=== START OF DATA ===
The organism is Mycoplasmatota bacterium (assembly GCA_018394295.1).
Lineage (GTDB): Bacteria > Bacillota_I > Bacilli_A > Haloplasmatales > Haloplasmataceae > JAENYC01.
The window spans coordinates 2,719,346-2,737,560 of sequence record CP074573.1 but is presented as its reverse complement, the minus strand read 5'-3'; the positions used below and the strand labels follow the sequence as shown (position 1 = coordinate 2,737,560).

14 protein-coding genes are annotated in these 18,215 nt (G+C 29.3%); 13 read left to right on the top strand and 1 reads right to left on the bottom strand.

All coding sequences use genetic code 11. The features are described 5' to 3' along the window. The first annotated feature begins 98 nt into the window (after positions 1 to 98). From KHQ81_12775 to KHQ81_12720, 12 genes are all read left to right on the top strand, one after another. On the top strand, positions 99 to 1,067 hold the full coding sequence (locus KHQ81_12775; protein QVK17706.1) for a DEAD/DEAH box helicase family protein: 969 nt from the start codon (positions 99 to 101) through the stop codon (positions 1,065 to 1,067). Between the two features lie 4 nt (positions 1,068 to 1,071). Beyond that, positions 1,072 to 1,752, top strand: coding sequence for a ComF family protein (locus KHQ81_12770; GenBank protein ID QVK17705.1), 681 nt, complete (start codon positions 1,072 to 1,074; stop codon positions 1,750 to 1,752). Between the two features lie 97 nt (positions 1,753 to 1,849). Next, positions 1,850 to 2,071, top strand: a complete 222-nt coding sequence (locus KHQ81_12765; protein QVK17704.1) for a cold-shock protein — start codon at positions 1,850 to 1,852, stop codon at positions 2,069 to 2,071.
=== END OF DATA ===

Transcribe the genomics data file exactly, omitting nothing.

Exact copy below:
The organism is Mycoplasmatota bacterium (assembly GCA_018394295.1).
Lineage (GTDB): Bacteria > Bacillota_I > Bacilli_A > Haloplasmatales > Haloplasmataceae > JAENYC01.
The window spans coordinates 2,719,346-2,737,560 of sequence record CP074573.1 but is presented as its reverse complement, the minus strand read 5'-3'; the positions used below and the strand labels follow the sequence as shown (position 1 = coordinate 2,737,560).

14 protein-coding genes are annotated in these 18,215 nt (G+C 29.3%); 13 read left to right on the top strand and 1 reads right to left on the bottom strand.

All coding sequences use genetic code 11. The features are described 5' to 3' along the window. The first annotated feature begins 98 nt into the window (after positions 1 to 98). From KHQ81_12775 to KHQ81_12720, 12 genes are all read left to right on the top strand, one after another. On the top strand, positions 99 to 1,067 hold the full coding sequence (locus KHQ81_12775; protein QVK17706.1) for a DEAD/DEAH box helicase family protein: 969 nt from the start codon (positions 99 to 101) through the stop codon (positions 1,065 to 1,067). Between the two features lie 4 nt (positions 1,068 to 1,071). Beyond that, positions 1,072 to 1,752, top strand: coding sequence for a ComF family protein (locus KHQ81_12770; GenBank protein ID QVK17705.1), 681 nt, complete (start codon positions 1,072 to 1,074; stop codon positions 1,750 to 1,752). Between the two features lie 97 nt (positions 1,753 to 1,849). Next, positions 1,850 to 2,071, top strand: a complete 222-nt coding sequence (locus KHQ81_12765; protein QVK17704.1) for a cold-shock protein — start codon at positions 1,850 to 1,852, stop codon at positions 2,069 to 2,071.